Remote Access Bulletin of the American Mathematical Society

Bulletin of the American Mathematical Society

ISSN 1088-9485(online) ISSN 0273-0979(print)



Two-point functions and their applications in geometry

Author: Simon Brendle
Journal: Bull. Amer. Math. Soc. 51 (2014), 581-596
MSC (2010): Primary 53C44; Secondary 53C42, 53A10
Published electronically: May 12, 2014
MathSciNet review: 3237760
Full-text PDF

Abstract | References | Similar Articles | Additional Information

Abstract: The maximum principle is one of the most important tools in the analysis of geometric partial differential equations. Traditionally, the maximum principle is applied to a scalar function defined on a manifold, but in recent years more sophisticated versions have emerged. One particularly interesting direction involves applying the maximum principle to functions that depend on a pair of points. This technique is particularly effective in the study of problems involving embedded surfaces.

In this survey, we first describe some foundational results on curve shortening flow and mean curvature flow. We then describe Huisken's work on the curve shortening flow where the method of two-point functions was introduced. Finally, we discuss several recent applications of that technique. These include sharp estimates for mean curvature flow as well as the proof of Lawson's 1970 conjecture concerning minimal tori in $ S^3$.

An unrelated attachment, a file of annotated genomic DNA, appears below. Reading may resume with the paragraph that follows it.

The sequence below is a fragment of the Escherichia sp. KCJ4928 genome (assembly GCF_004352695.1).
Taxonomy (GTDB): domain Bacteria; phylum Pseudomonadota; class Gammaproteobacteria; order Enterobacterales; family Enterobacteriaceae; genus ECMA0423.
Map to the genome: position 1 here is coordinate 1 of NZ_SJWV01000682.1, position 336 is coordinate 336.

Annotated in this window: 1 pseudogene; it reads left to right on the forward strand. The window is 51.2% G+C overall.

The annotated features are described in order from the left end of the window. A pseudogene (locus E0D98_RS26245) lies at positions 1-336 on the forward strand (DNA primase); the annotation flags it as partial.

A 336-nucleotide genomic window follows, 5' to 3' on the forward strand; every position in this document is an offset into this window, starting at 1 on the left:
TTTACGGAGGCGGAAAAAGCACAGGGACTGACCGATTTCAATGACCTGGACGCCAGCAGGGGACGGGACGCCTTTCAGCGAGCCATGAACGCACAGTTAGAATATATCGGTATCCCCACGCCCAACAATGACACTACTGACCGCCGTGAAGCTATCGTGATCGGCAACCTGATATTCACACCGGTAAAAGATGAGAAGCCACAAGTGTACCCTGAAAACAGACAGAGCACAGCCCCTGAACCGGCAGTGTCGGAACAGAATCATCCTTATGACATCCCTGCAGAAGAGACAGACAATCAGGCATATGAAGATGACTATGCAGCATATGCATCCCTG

References [Enhancements On Off] (What's this?)

Similar Articles

Retrieve articles in Bulletin of the American Mathematical Society with MSC (2010): 53C44, 53C42, 53A10

Retrieve articles in all journals with MSC (2010): 53C44, 53C42, 53A10

Additional Information

Simon Brendle
Affiliation: Department of Mathematics, Stanford University, Stanford, California 94305

Received by editor(s): February 17, 2014
Published electronically: May 12, 2014
Article copyright: © Copyright 2014 American Mathematical Society

American Mathematical Society